Fact Sheet for Consumers

This is a general overview. For more in-depth information, see our health professional fact sheet.

What is niacin and what does it do?

Niacin (also called vitamin B3) helps turn the food you eat into the energy you need. Niacin is important for the development and function of the cells in your body.

How much niacin do I need?

The amount of niacin you need depends on your age and sex. Average daily recommended amounts are listed below in milligrams (mg) of niacin equivalents (NE) (except for infants in their first 6 months).

The mg NE measure is used because your body can also make niacin from tryptophan, an amino acid in proteins. For example, when you eat turkey, which is high in tryptophan, some of this amino acid is converted to niacin in your liver. Using mg NE accounts for both the niacin you consume and the niacin your body makes from tryptophan. Infants in their first 6 months do not make much niacin from tryptophan.

Life Stage Recommended Amount
Birth to 6 months 2 mg
Infants 7–12 months 4 mg NE
Children 1–3 years 6 mg NE
Children 4–8 years 8 mg NE
Children 9–13 years 12 mg NE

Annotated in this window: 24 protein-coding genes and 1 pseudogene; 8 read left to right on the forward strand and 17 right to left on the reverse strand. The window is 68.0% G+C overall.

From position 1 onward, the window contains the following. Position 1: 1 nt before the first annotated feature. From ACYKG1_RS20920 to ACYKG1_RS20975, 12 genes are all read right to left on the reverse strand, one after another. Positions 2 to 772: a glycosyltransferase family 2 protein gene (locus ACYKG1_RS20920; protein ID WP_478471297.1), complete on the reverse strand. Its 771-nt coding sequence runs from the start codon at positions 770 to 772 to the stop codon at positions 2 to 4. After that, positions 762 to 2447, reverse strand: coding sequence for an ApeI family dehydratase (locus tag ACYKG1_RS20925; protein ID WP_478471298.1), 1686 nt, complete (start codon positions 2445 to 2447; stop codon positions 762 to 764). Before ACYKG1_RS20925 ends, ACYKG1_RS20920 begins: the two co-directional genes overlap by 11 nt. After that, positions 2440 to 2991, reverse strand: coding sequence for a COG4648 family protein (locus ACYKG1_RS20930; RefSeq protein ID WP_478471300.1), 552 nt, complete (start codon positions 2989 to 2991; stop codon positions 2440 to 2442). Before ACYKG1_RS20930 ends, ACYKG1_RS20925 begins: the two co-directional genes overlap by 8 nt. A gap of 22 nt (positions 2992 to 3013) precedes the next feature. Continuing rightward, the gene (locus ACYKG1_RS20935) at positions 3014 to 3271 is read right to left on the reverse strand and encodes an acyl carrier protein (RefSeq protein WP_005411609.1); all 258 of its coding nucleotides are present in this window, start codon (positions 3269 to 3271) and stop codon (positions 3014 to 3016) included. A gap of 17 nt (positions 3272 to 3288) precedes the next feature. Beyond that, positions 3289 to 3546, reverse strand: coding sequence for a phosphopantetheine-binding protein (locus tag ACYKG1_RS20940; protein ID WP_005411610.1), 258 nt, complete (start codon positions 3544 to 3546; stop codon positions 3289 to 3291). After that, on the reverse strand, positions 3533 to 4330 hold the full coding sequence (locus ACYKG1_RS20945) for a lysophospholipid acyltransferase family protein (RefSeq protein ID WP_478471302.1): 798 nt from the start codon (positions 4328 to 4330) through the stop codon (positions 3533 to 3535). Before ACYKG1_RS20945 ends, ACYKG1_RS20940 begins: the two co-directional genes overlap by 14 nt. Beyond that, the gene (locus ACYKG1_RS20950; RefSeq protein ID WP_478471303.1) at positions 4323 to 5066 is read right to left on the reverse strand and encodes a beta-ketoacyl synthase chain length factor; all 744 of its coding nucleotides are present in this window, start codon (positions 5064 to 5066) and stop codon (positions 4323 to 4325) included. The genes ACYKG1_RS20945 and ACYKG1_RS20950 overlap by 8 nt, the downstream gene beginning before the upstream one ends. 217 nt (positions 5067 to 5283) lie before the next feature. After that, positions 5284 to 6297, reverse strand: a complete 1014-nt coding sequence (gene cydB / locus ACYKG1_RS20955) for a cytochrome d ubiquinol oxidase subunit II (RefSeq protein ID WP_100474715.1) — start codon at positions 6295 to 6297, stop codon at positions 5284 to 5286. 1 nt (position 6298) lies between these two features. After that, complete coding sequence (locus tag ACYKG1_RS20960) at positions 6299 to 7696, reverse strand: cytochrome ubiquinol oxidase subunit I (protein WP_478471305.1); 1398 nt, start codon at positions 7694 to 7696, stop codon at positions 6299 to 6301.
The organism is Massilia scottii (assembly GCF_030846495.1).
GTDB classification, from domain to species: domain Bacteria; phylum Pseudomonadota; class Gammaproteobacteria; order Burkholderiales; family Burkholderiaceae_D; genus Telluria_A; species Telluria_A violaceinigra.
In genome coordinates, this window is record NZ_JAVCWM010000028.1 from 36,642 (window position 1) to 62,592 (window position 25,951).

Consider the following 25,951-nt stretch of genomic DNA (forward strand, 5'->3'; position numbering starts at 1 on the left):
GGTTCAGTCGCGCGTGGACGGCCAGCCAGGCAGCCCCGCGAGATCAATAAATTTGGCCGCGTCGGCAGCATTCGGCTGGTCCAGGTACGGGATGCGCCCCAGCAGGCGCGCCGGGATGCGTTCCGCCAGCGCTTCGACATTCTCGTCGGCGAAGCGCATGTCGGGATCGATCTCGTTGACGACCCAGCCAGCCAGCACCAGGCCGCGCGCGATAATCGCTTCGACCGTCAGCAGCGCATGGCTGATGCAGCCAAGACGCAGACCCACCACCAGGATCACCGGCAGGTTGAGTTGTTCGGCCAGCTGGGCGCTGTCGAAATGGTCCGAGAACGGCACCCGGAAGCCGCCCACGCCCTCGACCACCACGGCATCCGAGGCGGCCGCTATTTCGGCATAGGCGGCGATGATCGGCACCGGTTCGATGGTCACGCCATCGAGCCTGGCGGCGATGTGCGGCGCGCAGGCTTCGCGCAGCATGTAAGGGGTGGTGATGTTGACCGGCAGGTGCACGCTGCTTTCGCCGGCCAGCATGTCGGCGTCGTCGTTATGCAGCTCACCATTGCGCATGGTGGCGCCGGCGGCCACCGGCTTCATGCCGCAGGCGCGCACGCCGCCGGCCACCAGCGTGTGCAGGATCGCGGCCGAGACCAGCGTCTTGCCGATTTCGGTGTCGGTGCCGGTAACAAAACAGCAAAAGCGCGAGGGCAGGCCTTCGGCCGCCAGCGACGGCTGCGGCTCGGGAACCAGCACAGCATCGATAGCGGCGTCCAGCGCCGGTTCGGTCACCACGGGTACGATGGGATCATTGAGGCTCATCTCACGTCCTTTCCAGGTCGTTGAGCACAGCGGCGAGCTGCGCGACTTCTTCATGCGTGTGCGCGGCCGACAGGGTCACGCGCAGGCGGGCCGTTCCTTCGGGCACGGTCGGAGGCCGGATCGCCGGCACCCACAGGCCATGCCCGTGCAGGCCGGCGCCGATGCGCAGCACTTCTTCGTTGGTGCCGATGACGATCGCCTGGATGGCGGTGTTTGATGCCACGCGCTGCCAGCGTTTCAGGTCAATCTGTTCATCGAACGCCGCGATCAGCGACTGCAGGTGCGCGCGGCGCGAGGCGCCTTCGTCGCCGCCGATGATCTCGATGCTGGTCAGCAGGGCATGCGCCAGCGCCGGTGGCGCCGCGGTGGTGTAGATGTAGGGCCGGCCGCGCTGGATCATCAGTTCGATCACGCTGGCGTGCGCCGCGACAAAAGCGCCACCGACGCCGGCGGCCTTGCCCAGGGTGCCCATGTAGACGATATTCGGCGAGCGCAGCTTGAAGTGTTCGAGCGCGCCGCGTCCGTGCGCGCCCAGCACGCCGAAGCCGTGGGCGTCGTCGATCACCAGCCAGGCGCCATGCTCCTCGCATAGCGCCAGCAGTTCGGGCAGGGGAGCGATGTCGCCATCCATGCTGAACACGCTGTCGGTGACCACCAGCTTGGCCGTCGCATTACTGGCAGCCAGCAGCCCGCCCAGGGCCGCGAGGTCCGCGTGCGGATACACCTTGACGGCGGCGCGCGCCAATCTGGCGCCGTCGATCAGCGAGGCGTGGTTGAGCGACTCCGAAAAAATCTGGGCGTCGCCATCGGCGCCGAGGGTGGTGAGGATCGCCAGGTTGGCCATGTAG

Teen boys 14–18 years 16 mg NE
Teen girls 14–18 years 14 mg NE
Adult men 19+ years 16 mg NE
Adult women 19+ years 14 mg NE
Pregnant teens and women 18 mg NE
Breastfeeding teens and women 17 mg NE

What foods provide niacin?

Niacin is found naturally in many foods and is added to some foods. You can get recommended amounts of niacin by eating a variety of foods, including the following:

  • Animal foods, such as poultry, beef, pork, and fish
  • Some types of nuts, legumes, and grains
  • Enriched and fortified foods, such as many breads and cereals

What kinds of niacin dietary supplements are available?

Niacin is found in multivitamin/mineral supplements. It is also available in B-complex dietary supplements and supplements containing only niacin. The two main forms of niacin in dietary supplements are nicotinic acid and nicotinamide.

Niacin (in the form of nicotinic acid) is also available as a prescription medicine used to treat high blood cholesterol levels.

Am I getting enough niacin?

Most people in the United States get enough niacin from the foods they eat. Niacin deficiency is very rare in the United States. However, some people are more likely than others to have trouble getting enough niacin:

What happens if I don’t get enough niacin?

You can develop niacin deficiency if you don't get enough niacin or tryptophan from the foods you eat. Severe niacin deficiency leads to a disease called pellagra. Pellagra, which is uncommon in developed countries, can have the following effects: